Even if you avoid café brunches and keep a close eye on your everyday spending, saving a deposit to buy your first home can be a challenge. The First Home Super Saver Scheme, announced in the 2017–2018 Federal Budget, proposes using the superannuation system to help Australians build their home deposits. The government has now released draft legislation to lay the scheme’s foundations – let’s take a look at the assistance on offer and how it would work if this draft becomes law.
The proposed First Home Super Saver Scheme (FHSSS) will allow people to make voluntary superannuation contributions from 1 July 2017 and later withdraw them, starting from 1 July 2018, to use for a first home deposit.
For many people, the FHSSS will effectively operate to provide a 15% tax saving on money channelled via superannuation for a first home purchase. While the potential tax savings of the scheme will only make a small dent in the major funding required for a home purchase, the assistance on offer should not be ignored by those who can benefit.
A person with assessable income above $52,000 who has the capacity to salary sacrifice the yearly maximum of $15,000 as a FHSSS contribution can achieve a respectable tax benefit, because they will save 17.5% in tax (plus Medicare levy) on the way into super, and only pay 2.5% (plus Medicare levy) on the FHSSS released amount. On the other hand, given that people with taxable incomes below $37,000 have a marginal tax rate of 19% (plus Medicare levy), the tax savings of the FHSSS are diminished for these low-income earners.
So, the greatest tax benefit of the scheme will be for people earning between $52,000 and $102,000 who can salary sacrifice $15,000 and stay on the 32.5% marginal tax rate (income between $37,000 and $87,000). Those with an income above $102,000 can achieve a 22% savings in tax (plus Medicare levy) on the way into super, but will pay 7% (plus Medicare levy) on the FHSS released amount.
Individuals would be able to contribute up to $15,000 per year (and $30,000 in total) to their super for the purpose of a first home deposit. Employees may use salary sacrifice arrangements to make pre-tax contributions, but you should keep in mind that any FHSSS amounts you contribute would still count towards your yearly concessional contributions cap. The cap from 1 July 2017 is $25,000 – that is, your pre-tax contributions of up to $25,000 (including the mandatory super guarantee and any you make under the FHSSS) are taxed at a “concessional” rate of 15%. Higher tax rates apply if you exceed the cap.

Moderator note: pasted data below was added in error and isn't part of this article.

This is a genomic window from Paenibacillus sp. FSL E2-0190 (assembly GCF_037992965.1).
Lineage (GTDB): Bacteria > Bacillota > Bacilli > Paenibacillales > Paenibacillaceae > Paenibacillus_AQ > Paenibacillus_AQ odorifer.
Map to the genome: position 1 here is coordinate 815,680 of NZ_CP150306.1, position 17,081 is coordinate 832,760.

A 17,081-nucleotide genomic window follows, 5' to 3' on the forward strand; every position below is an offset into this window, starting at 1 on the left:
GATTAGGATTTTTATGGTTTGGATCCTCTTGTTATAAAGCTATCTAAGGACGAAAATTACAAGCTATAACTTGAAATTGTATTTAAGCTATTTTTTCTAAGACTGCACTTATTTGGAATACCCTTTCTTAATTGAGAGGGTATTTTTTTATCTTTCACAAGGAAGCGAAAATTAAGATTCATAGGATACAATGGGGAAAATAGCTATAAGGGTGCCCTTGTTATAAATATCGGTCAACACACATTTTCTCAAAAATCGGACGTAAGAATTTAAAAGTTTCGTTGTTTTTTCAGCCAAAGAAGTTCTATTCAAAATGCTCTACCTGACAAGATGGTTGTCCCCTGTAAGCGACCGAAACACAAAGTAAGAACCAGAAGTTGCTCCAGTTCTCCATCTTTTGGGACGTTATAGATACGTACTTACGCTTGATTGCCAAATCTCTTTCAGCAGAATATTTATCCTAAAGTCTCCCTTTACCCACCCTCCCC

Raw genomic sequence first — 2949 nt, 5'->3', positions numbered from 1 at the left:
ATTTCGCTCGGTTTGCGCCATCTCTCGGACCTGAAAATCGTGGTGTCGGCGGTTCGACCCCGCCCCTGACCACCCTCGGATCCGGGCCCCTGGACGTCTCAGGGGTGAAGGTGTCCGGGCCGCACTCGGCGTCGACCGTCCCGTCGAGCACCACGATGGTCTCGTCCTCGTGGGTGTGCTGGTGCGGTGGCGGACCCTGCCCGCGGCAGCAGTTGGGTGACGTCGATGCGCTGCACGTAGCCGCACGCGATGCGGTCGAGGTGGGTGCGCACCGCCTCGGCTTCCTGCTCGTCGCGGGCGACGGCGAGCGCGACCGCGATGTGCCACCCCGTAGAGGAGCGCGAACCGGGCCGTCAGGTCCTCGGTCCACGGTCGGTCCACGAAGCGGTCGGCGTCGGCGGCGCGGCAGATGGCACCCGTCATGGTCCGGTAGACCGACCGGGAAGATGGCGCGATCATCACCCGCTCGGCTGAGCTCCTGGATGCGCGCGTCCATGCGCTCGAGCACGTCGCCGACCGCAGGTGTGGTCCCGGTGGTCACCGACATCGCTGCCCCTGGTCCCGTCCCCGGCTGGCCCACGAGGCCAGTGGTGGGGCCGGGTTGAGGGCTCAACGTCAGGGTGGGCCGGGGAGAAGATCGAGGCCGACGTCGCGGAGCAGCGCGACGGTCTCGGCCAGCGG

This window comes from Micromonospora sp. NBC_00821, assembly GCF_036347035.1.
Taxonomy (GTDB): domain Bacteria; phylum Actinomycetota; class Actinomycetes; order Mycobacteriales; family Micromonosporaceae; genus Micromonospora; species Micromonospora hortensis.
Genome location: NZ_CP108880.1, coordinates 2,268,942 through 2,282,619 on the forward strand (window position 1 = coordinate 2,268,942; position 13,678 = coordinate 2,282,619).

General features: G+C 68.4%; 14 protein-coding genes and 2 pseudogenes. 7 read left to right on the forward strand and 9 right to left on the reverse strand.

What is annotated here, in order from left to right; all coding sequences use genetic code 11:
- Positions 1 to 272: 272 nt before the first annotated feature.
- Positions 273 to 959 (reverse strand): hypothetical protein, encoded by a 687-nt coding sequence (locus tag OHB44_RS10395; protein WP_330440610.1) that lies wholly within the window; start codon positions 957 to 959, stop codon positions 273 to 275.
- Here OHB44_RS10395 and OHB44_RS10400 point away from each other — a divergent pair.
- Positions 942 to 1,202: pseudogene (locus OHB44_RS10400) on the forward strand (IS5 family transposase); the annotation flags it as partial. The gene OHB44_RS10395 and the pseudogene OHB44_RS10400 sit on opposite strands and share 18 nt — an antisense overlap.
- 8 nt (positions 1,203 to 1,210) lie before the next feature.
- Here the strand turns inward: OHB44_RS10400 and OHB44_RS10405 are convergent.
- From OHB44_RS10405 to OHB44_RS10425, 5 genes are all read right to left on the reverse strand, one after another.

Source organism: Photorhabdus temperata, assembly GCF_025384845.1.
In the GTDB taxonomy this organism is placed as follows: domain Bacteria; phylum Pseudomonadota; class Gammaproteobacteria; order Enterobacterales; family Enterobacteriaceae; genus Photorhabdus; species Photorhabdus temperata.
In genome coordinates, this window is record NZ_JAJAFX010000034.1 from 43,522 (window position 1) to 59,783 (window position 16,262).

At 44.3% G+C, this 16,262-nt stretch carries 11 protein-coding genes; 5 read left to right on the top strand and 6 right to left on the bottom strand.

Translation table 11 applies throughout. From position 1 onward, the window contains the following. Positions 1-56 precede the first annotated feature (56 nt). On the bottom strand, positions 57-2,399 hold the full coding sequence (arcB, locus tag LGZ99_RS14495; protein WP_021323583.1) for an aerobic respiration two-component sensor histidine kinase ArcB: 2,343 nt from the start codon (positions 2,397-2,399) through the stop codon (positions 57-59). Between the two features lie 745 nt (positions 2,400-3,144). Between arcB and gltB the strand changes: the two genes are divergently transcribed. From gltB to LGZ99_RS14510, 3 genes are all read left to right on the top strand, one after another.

Importantly, the scheme won’t allow you to withdraw money that you already had in super before 1 July 2017, and any FHSSS amounts you contribute would only be available for release from 1 July 2018.
To be eligible to use the FHSSS you would need to be at least 18 years old, have not used the scheme before and have never owned real property in Australia.
If you’re eligible to use the FHSSS, you wouldn’t be disqualified just because you were buying a home with someone else (such as your spouse) who wasn’t a first home buyer.
How would it work?
When ready to withdraw an FHSSS amount from your super, you would need to apply to the ATO, giving a declaration of your eligibility to buy or build a residence. The ATO would issue a determination and release authority specifying the maximum amount to be withdrawn, then estimate and withhold an amount of tax and release your deposit to you.
The maximum withdrawal amount would be 85% of your pre-tax (concessional) contributions.
Concessional contribution amounts and associated earnings withdrawn from your super under the FHSSS would count as part of your taxable income, although a 30% tax offset would apply.
Amounts released from super under the FHSSS would be excluded from the social security means tests and co-contribution income test.
After the release of your FHSSS amount, you would have 12 months to sign a contract to buy or build residential premises, and 28 days after the contract signing to notify the ATO. Your purchase could include buying vacant land to build on and occupy as your residence.
You would then need to occupy the residence as soon as practicable, and for at least six months of the first year after it becomes practicable to do so. For example, if you bought a house-and-land package, you would need to occupy the house for at least six months in the first 12 months after it is built.
“If you’re saving for your first home and think the FHSSS might be for you, there are a range of factors to consider.”
A super account isn’t a capital-guaranteed bank account, so it’s important to look closely at your fund’s investment strategy and be aware of the risks involved with adding the money for your home purchase to your superannuation.
While the legislation is yet to be finalised, it is important to start planning now, as any salary sacrificing to your super will need to be prospective. The various potential taxing points in the scheme also mean that your personal finances and circumstances may affect whether using it to save your deposit would give you a useful tax saving.
Want to know more? Contact us to discuss the latest super changes and your home deposit savings plan.